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High-speed recording of neural spikes in awake mice and flies with a fluorescent voltage sensor

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Science  11 Dec 2015:
Vol. 350, Issue 6266, pp. 1361-1366
DOI: 10.1126/science.aab0810
  • Fig. 1 Ace FRET-opsin sensors report membrane voltage with ~1-ms response times.

    (A) Linker sequences bridging Ace1Q and Ace2N to mNeonGreen. Endoplasmic reticulum (ER) export sequence and Golgi export trafficking signal (TS) at the construct’s C terminus improve the sensor’s membrane localization and hence the signaling dynamic range. (B) Fluorescence signals from neurons expressing Ace1Q-mNeon or Ace2N-mNeon. (Left) Baseline fluorescence emissions from mNeonGreen. (Right) Spatial maps of the fluorescence response (ΔF/F) to a voltage step of approximately 100 mV. Areas of fluorescence and voltage response were generally colocalized. Scale bar, 20 μm. Illumination intensity, 15 mW ⋅ mm−2. (C) Step responses of the Ace sensors, ASAP1 and MacQ-mCitrine to +100 mV command voltage steps, normalized to each sensor’s maximum (or steady state) ΔF/F response to the command voltage. The initial rise of the Ace2N-mNeon sensor was more than six times as fast as that of ASAP1 and MacQ-mCitrine (table S2). (Inset) The full step response of all sensors. The trace for Ace2N-mNeon exhibits hysteresis ~40 to 200 ms after the voltage step, outside the interval shown in the main plot. Illumination intensity, 15 to 50 mW ⋅ mm−2. Data acquisition rate, 5 kHz. Inset traces were down-sampled to 250 Hz. (D) Steady-state responses of FRET-opsin sensors as a function of membrane voltage in cultured neurons (N = 10 cells per trace). Because Ace2N-mNeon exhibited hysteric responses to voltage steps (fig. S2), we also plot its peak initial responses. Illumination intensity, 15 mW ⋅ mm−2. Error bars, SEM.

  • Fig. 2 Ace sensors provide about threefold to tenfold better spike detection fidelity (d′) than previous GEVIs.

    (A) Fluorescence signals from cultured neurons expressing Ace2N-mNeon (blue trace) had sharp peaks closely matching action potentials in concurrent electrophysiological recordings (black trace). Red arrows mark a ~5 mV depolarization apparent in both traces. (B) Optical and electrical waveforms of single action potentials in example neurons expressing Ace2N-mNeon in cell culture (top), Ace2N-mNeon in mouse brain slice (middle), and Ace2N-4AA-mNeon in anesthetized mouse brain (bottom). Data (gray points) acquired optically from different spikes were temporally aligned to the corresponding peaks in the electrical traces. Mean waveforms of the optical data (blue traces; averaged over N = 30 spikes; resampled to 2 kHz) are aligned with the mean electrical waveforms (black traces; whole-cell patch recordings for cells in culture and brain slice; loose patch recording for live mouse). (C) Peak ΔF/F responses to action potentials, as a function of the total number of photons detected per spike in cultured neurons. Isocontours (dashed lines) of spike-detection fidelity, d′, were determined from measured brightness and optical waveforms, as in (B). Error bars, SEM. (D) Concurrent optical (colored) and juxtacellular electrical (black) recordings in an anesthetized mouse from V1 cells expressing Ace2N-4AA-mNeon. Magenta trace (lower right) shows the two magenta spikes in adjacent trace. Across 837 spikes, the electrical and optical traces were in perfect accord. (Inset) Two different neocortical neurons imaged by two-photon microscopy. A maximum projection of a dual-color image stack (top) acquired in a live mouse shows an Ace2N-4AA-mNeon–labeled cell and a pipette, filled with red dye, that recorded somatic electrical activity. An image acquired in a brain slice (bottom) after in vivo experimentation shows the membrane localization of Ace2N-4AA-mNeon. Scale bars, 40 μm. (E) Histogram of timing errors for spikes detected optically as in (D), using the electrical trace to provide the actual spike time (N = 837 spikes from three cells). Red line, Gaussian fit. Error bars, SD, estimated as counting errors. Illumination: 15, 25, and 25 mW ⋅ mm−2, respectively, for studies in culture, brain slice, and live mice. Image acquisition rates: 440 Hz, 440 Hz, and 1000 Hz, respectively.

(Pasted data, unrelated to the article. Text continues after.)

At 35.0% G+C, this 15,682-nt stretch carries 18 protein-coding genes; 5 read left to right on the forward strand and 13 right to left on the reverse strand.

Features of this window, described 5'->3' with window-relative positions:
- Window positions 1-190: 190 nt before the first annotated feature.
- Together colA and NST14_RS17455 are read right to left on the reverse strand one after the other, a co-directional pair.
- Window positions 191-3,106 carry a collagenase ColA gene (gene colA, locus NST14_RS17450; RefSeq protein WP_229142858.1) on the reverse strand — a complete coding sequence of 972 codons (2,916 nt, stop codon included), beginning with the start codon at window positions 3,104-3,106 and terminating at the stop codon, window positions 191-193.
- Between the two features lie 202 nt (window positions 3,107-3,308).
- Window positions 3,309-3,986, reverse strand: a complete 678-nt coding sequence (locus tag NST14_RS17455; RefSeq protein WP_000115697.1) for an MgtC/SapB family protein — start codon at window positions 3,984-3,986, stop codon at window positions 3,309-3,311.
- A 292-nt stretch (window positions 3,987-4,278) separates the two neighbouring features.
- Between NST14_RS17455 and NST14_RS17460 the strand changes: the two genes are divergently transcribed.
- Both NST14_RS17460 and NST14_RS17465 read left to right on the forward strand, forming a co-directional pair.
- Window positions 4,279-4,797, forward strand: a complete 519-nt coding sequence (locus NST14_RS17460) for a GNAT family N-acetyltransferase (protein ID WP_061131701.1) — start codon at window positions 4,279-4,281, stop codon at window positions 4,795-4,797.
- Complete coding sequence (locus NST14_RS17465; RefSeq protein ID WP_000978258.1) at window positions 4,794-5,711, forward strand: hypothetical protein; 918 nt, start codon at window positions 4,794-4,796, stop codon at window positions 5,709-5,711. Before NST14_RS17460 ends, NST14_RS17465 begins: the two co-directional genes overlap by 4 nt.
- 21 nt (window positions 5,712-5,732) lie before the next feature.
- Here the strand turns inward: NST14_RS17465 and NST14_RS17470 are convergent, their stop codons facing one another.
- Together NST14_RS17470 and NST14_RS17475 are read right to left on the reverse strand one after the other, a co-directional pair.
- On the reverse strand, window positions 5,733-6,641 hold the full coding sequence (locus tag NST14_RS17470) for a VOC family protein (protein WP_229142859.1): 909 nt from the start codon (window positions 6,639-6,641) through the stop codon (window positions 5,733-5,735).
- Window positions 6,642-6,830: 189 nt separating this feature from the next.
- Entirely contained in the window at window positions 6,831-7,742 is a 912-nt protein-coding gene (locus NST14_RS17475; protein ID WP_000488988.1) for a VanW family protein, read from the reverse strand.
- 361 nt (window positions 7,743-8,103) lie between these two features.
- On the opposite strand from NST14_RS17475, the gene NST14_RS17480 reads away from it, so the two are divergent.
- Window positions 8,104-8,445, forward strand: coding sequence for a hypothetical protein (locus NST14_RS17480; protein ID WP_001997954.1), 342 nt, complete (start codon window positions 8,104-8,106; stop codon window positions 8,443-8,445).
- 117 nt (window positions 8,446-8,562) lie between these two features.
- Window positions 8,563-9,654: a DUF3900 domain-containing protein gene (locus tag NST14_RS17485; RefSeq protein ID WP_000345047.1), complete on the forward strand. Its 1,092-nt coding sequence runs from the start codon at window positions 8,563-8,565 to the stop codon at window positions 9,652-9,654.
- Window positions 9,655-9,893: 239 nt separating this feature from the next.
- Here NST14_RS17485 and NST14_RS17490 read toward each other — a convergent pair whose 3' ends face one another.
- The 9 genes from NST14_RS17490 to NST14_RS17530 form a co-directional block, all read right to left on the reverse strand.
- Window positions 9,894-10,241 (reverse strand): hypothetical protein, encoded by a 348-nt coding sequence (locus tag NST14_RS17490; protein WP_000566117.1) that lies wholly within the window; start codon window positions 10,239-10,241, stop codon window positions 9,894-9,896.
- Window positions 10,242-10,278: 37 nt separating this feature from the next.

• Fig. 3 Imaging single action potentials and subthreshold membrane voltage fluctuations in layer 2/3 visual cortical neurons of awake mice.